Boris Johnson stormed to a big election victory on Friday with a central slogan of “getting Brexit done” and avoiding the “chaos” of an anti-Conservative coalition championing a new EU referendum. Yet, Johnson’s key message is as misleading as it is simplistic, and he is hoodwinking UK voters.
While the prime minister implies leaving the EU next month — under the terms of the withdrawal deal he agreed with the EU-27 — will put an end to the UK’s Brexit saga, this is ‘pie-in-the-sky’. Far from concluding the more than three and a half year-long Brexit drama, leaving the EU with (or indeed without) a deal next month would only be the start of a new phase of negotiations that will help define UK and international politics well into the new decade ahead.
For even if Johnson now manages to get his withdrawal deal ratified in coming weeks, as is overwhelmingly likely, it will not trigger the ‘endgame’ of Brexit. Instead, the political saga will merely move to the next phase of negotiations from the Irish border, citizen rights, and the UK’s financial ‘divorce settlement’ from the EU, to a much broader range of stage two topics from transport and fisheries to financial services and data transfer which will collectively represent a new order of complexity. Take the example of converting the 600-page plus withdrawal agreement which will become much longer legal text if ratified and transformed into a free trade deal with many details the subject of long discussions. Even the approximately 25-page political declaration that top-lines the future EU-UK relationship, will require intense negotiation as it is translated into hundreds, if not thousands, of pages of legal documentation.
Far from the UK’s EU exit being finished early next year, with or without a deal, potentially years of complex, detailed negotiations would follow that will shape UK and international politics well into the 2020s.
The current transition phase proposed from February 1 to the end of 2020 is therefore not likely to be nearly long enough. This despite claims to the contrary by Johnson and other leading Tory politicians like Sajid Javid who remarkably said last week that “there is not a single doubt in my mind [a final comprehensive deal] can be agreed within months, and we can get it through parliament in 2020”.
The long odds of this happening in practice, however, is one reason why some European politicians, such as Irish Foreign Minister Simon Coveney, have proposed a five-year transition period. This is reinforced by the EU’s chief brexit negotiator, Michel Barnier, who has said a “bare bones” agreement may be the best that can be hoped for in less than a year’s negotiations.
Stage two negotiation
The reasons why timeframes would be so tight in a 2020-only stage two negotiation is that Brussels is not allowed by law to conduct formal discussions on a new trade deal until after the United Kingdom has ratified a withdrawal deal, after which the EU-27 can approve a joint, next-phase negotiating mandate. That latter process could take weeks meaning formal discussions may not begin till Spring and, because a deal would need to be ratified, negotiations realistically need to be completed by Autumn.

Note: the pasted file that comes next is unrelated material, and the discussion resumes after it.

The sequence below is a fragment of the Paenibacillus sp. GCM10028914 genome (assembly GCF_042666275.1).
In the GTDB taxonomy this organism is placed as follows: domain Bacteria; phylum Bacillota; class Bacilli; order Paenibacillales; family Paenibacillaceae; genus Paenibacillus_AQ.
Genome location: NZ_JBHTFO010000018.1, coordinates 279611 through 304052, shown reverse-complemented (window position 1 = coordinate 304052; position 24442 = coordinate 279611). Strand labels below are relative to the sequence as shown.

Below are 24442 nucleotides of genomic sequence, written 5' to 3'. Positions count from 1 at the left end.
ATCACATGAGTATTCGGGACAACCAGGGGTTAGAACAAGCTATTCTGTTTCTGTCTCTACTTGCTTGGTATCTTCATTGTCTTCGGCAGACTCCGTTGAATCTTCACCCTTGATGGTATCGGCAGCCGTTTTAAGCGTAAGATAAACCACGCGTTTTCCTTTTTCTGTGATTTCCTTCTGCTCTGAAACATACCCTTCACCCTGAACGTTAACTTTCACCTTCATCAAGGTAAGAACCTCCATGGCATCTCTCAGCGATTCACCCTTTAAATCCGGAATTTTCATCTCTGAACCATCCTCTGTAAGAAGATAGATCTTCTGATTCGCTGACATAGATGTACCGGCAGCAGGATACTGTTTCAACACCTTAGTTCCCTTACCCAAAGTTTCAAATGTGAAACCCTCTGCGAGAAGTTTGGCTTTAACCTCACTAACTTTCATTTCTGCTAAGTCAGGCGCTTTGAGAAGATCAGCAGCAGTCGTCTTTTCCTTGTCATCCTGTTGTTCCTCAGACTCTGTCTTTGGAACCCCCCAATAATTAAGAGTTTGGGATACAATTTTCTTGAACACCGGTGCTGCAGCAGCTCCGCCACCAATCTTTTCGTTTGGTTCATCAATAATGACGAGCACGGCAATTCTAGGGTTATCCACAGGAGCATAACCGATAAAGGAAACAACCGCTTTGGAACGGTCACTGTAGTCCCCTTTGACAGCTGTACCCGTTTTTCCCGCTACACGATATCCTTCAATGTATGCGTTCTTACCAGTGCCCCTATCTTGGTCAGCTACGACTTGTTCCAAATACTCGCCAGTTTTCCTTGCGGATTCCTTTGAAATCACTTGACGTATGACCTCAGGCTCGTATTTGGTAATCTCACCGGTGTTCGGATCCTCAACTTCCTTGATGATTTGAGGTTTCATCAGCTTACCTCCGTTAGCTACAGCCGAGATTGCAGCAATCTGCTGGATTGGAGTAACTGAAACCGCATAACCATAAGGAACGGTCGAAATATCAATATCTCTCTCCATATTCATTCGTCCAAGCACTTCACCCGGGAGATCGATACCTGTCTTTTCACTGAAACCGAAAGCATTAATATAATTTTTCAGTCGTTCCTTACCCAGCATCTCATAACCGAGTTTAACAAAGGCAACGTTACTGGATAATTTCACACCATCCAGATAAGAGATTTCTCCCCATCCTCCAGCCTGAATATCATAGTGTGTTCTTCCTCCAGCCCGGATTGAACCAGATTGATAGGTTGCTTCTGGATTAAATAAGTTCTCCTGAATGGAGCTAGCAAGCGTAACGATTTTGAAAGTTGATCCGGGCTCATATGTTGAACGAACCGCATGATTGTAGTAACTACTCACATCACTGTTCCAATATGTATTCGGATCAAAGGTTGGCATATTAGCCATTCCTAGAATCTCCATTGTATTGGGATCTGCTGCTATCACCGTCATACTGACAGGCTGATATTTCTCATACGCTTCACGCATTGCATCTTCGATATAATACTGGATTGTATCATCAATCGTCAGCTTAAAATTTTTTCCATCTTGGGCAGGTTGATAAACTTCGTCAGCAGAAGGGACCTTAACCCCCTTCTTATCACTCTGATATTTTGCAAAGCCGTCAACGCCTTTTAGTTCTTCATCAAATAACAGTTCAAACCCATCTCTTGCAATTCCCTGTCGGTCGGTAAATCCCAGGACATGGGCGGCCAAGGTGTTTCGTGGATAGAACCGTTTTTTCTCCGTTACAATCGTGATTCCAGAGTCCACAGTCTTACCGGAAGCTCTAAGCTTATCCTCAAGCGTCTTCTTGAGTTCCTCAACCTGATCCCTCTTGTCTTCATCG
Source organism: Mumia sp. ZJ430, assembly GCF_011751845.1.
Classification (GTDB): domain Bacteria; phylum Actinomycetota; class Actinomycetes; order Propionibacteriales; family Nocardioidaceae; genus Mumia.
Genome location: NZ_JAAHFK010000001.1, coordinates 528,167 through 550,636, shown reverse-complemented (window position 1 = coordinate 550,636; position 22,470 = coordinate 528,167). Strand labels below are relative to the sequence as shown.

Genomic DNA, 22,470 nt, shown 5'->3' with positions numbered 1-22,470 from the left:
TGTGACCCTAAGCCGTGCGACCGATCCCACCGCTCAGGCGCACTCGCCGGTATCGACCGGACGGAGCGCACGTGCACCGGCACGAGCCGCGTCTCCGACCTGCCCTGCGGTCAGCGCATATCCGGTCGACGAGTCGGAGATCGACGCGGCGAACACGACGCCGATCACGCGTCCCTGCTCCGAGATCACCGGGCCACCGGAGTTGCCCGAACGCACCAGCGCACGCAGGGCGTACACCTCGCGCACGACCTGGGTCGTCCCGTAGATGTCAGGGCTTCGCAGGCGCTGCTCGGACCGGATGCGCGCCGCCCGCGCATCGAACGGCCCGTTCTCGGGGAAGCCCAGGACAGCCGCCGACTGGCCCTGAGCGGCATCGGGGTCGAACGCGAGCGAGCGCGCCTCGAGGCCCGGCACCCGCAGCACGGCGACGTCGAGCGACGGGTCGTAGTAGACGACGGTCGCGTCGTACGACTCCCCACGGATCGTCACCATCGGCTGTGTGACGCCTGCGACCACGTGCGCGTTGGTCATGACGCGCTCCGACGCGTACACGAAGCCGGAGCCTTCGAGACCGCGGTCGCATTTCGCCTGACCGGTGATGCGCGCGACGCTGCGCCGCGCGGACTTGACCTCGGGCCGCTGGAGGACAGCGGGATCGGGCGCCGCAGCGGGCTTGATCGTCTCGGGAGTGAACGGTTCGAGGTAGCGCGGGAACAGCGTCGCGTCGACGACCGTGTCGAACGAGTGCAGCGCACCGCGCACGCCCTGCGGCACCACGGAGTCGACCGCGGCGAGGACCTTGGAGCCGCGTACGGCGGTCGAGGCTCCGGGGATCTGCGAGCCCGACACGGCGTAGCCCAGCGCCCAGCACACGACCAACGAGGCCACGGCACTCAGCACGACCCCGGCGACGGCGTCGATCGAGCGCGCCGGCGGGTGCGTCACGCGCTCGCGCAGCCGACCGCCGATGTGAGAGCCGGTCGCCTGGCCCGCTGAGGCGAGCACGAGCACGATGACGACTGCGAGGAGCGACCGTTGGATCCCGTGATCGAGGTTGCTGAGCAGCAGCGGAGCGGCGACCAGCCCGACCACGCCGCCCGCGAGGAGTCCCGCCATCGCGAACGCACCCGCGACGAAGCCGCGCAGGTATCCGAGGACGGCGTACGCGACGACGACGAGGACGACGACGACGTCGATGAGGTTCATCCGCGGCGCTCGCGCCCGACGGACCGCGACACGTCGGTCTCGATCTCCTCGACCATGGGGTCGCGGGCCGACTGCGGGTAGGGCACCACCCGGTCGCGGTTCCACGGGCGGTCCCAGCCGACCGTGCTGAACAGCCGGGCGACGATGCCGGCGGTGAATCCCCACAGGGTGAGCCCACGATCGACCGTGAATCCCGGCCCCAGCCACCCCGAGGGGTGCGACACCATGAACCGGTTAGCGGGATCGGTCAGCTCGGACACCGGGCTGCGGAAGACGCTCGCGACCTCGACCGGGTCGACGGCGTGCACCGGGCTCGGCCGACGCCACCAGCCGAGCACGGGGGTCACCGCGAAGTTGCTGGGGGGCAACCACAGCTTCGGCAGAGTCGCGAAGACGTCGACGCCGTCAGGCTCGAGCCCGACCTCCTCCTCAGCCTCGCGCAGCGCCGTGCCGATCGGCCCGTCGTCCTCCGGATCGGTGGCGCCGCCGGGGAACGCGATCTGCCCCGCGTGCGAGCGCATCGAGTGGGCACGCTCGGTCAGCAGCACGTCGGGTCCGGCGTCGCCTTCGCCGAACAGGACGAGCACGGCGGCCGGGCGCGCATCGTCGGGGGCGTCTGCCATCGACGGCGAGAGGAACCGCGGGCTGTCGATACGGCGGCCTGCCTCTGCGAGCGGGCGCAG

Yet few in London nor Brussels are prepared to talk openly about the likely need for a transition extension, for now at least. For instance, Johnson made it a central election pledge not to extend the end-2020 deadline given that many -of his Brexiteer allies are opposed to making significant continuing payments to the EU, regardless of the benefits.
This threatens a new “cliff-edge” and what would, in effect, be a potential no-deal Brexit raising its head again. Only last week, Javid refused to rule out this scenario, threatening a re-run of the political and economic uncertainties of 2019.
If the reality of no-deal dawns in around a year’s time, both Brussels and London would almost certainly need to return to the negotiating table in the weeks that follow. But with a new set of incentives, and potentially urgency.
Outside a transition period, the negotiating process for a final, comprehensive deal could get significantly harder, with the same trade-offs as before, including that of free movement of people versus scope of access to the European Single Market, but with potentially added time pressure if the UK economy is hurting more than that of the EU-27. One factor that may make concluding a final, comprehensive UK-EU deal significantly more difficult is that — outside of the formal transition process which requires only a ‘qualified majority’ of states to ratify — EU-27 unanimity would be needed which risks just one European state blocking agreement.
Taken overall, Johnson’s “get Brexit done” slogan is therefore a huge distortion of the truth. Far from the UK’s EU exit being finished early next year, with or without a deal, potentially years of complex, detailed negotiations would follow that will shape UK and international politics well into the 2020s.
— Andrew Hammond is an Associate at LSE IDEAS at the London School of Economics.